I have to admit, every time Hollywood hurls serious cash at an animal run amok movie, my pulse quickens. Since Jaws tore chunks out of the box office back in ’75, every single half-decent nature-gone-crazy gut cruncher from old school rip offs like Alligator, Piranha or, yes, even Grizzly (don’t laugh, the novelization was dope) to relative newbies like Rogue or The Shallows has stirred childlike excitement in my flabby, chewable torso. I don’t know exactly why. Maybe it’s the primal fear we all carry about being prey that’s programmed into each and every one of us like a Nintendo cheat code, or maybe it’s that nature is just simply an amazing petrie dish for creating razor toothed serial killers but whether it’s by land, air or sea, I fucking dig them.
A floating research team is fucking around with the DNA of Mako sharks in order to help cure dementia (just go with it). However, a side effect of making them and their brains bigger is that they are now probably smart enough to give Jurassic Park’s Velociraptors a run for their money at Trivial Pursuit. The skeleton crew of scientists, technicians and Thomas Jane anxiously await the arrival of Samuel L. Jackson’s entrepreneur to see if their funding will be cut but they soon have bigger problems to deal with as the three huge sharks under their care make like Steve McQueen in The Great Escape and break the fuck out, or is that in. Before you can say “Jaws Indoors” the facility partially floods and the survivors are stalked through the corridors by famished dorsal fins and nommed by yawning maws.
It’s relentlessly silly stuff but, more importantly, it’s gloriously entertaining in a good old fashioned beer ‘n pizza kind of way as the daft, yet still inventive set pieces play out in explosive ways. I mean that literally, by the way as the majority of scenes DO actually end with an explosion. The coolest of these is when the fiendish fish ingeniously use a rescue helicopter, a stretcher and Stellan Skarsgård to escape. “Someone, PLEASE tell me WHAT that IS!” barks L. Jackson as one of the aquatic bastards bears down on their viewing window using the Swedish actor as a battering ram. I’ll tell you what that is Mr. L. Jackson, that’s Macguyver with gills and a mouth the size of a manhole cover. Impressively, the insanity doesn’t stop here. Jane indulges in some shark surfing, a professionally unlikable Saffron Burrows defeats a shark by stripping down to her smalls and rapper LL Cool J somehow gets himself locked in an oven. The vast amounts of salt needed to be taken to take this movie seriously would obviously be fatal so my advice is to let the stupid simply wash over you and just enjoy it for what it is. Plus it contains a performance by Michael Rappaport, which by my reckoning was a legal requirement for 67% of all films made in the 90’s to contain.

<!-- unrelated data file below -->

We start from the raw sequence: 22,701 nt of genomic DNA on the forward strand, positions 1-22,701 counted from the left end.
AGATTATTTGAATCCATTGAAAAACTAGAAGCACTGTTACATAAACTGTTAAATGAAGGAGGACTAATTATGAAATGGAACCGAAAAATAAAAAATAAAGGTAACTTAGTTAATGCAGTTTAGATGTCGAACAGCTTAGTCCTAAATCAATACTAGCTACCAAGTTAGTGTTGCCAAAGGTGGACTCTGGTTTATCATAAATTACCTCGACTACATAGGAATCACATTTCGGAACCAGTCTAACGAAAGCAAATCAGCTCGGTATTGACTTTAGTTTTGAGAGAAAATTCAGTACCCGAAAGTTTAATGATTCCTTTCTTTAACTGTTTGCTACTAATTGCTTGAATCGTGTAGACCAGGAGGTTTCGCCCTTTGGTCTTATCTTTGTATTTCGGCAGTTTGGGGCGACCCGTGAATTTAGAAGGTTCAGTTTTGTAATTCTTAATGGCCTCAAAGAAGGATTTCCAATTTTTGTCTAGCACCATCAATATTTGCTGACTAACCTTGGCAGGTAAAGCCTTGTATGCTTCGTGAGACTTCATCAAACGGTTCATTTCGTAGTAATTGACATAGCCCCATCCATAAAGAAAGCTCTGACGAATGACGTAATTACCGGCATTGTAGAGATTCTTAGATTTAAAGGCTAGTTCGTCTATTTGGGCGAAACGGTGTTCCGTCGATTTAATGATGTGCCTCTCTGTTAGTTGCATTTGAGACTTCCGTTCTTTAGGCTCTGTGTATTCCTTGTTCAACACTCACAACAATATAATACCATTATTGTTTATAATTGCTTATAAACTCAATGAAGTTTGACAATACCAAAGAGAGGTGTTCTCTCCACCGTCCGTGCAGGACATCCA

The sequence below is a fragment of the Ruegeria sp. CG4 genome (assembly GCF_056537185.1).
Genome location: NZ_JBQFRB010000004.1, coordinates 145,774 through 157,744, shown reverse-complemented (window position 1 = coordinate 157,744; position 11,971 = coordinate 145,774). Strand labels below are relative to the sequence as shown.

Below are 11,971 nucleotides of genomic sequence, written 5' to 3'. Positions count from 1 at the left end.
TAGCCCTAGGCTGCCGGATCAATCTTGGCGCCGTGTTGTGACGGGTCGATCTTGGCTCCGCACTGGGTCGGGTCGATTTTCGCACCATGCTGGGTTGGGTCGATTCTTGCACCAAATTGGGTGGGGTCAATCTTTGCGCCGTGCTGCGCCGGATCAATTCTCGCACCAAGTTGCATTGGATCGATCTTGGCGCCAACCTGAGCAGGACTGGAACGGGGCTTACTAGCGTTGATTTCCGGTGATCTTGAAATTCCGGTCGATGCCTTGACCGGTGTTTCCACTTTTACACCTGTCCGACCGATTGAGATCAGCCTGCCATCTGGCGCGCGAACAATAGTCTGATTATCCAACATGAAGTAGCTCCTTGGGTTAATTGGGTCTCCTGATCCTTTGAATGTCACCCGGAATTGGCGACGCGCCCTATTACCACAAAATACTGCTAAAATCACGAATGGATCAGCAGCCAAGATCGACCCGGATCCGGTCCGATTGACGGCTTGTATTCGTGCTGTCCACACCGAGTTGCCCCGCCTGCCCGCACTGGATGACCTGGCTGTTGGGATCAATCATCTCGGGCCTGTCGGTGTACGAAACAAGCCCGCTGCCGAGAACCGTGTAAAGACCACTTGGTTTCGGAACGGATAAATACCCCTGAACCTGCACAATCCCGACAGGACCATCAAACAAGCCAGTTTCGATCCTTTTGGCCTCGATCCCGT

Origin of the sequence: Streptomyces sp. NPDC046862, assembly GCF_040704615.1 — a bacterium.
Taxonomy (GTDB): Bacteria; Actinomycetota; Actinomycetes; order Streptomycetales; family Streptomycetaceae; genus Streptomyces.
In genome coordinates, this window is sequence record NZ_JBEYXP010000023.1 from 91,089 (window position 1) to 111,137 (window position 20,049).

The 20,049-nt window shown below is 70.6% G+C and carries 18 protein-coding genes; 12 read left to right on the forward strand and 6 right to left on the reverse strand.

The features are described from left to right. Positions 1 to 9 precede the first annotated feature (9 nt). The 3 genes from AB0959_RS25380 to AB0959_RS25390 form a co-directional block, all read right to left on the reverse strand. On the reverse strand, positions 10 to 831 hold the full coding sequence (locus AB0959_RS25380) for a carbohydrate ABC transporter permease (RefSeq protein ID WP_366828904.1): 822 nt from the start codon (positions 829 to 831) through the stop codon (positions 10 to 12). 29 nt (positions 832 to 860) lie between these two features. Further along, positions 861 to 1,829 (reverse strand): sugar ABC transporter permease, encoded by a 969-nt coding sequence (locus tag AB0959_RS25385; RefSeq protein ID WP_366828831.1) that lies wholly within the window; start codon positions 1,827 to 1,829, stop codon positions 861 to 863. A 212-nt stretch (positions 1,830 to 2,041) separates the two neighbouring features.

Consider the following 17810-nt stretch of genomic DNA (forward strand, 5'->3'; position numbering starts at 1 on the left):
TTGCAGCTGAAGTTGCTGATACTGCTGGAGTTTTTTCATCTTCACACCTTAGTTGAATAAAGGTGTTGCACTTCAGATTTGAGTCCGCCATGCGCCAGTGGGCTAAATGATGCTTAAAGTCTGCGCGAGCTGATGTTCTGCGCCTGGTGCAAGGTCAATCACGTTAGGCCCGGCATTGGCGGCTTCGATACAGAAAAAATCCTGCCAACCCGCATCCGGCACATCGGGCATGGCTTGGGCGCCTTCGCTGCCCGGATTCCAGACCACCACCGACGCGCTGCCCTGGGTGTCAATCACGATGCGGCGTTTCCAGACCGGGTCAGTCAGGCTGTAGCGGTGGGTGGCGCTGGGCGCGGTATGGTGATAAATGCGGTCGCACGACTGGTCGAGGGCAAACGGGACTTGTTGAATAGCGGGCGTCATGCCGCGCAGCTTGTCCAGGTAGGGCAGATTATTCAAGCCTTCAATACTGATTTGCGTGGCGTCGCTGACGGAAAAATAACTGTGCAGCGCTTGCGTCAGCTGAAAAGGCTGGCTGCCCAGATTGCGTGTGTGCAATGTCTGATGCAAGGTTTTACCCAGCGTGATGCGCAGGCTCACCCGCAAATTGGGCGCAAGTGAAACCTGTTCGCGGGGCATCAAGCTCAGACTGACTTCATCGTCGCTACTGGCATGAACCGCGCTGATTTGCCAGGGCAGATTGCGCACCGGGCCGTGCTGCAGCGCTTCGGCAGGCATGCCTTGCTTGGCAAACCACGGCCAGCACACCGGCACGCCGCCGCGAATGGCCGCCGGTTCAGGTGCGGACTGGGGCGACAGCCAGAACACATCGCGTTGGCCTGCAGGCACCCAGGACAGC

The cast are super game, positively relishing the absurd dialogue. How can you not love a film where someone gravely states: “What does an 8,000- pound Mako shark with a brain the size of a flathead V-8 engine and no natural predators think about?” without a single shred of irony. That’s where overly spoofy stuff like Sharknado fall down. Yes, it’s all a joke and yes, both we and the film makers are in on it. But you don’t show it, if it’s good enough you’ll know it.
This brings us to Hollywood Super Hack Renny Harlin, who by 1999 had already churned out sequels Die Hard 2, Nightmare On Elm Street 4, superior Stallone rock dangler; Cliffhanger and the underrated Shane Black scripted snark-fest The Long Kiss Goodnight. Despite his some of his more recent failings he was a populist director of some flair and imagination during the 90’s and he obviously just gets shit like this. The sets are lush and action slick, and while the CGI sharks often look like bath toys from a distance, the practical, on set, animatronic beasties are magnificent, thrashing and snapping and swallowing arms like cocktail sausages. In fact, the practical robot thespians are so good, eagle eyed viewer would have spotted cameos by them in other films such as The Perfect Storm and Anchorman 2.
And we can’t leave without addressing THAT twist. You know the one… And while I won’t divulge it here, it’s that exact level of mean-spirited glee that makes Deep Blue Sea so fun, something it’s incoming SyFy Channel follow up can’t hope to match (why they didn’t call it Deep Blue Sequel I’ll never know).
Dumb, fun and endearingly silly, Deep Blue Sea proves it ain’t necessarily always a bad thing to jump the shark.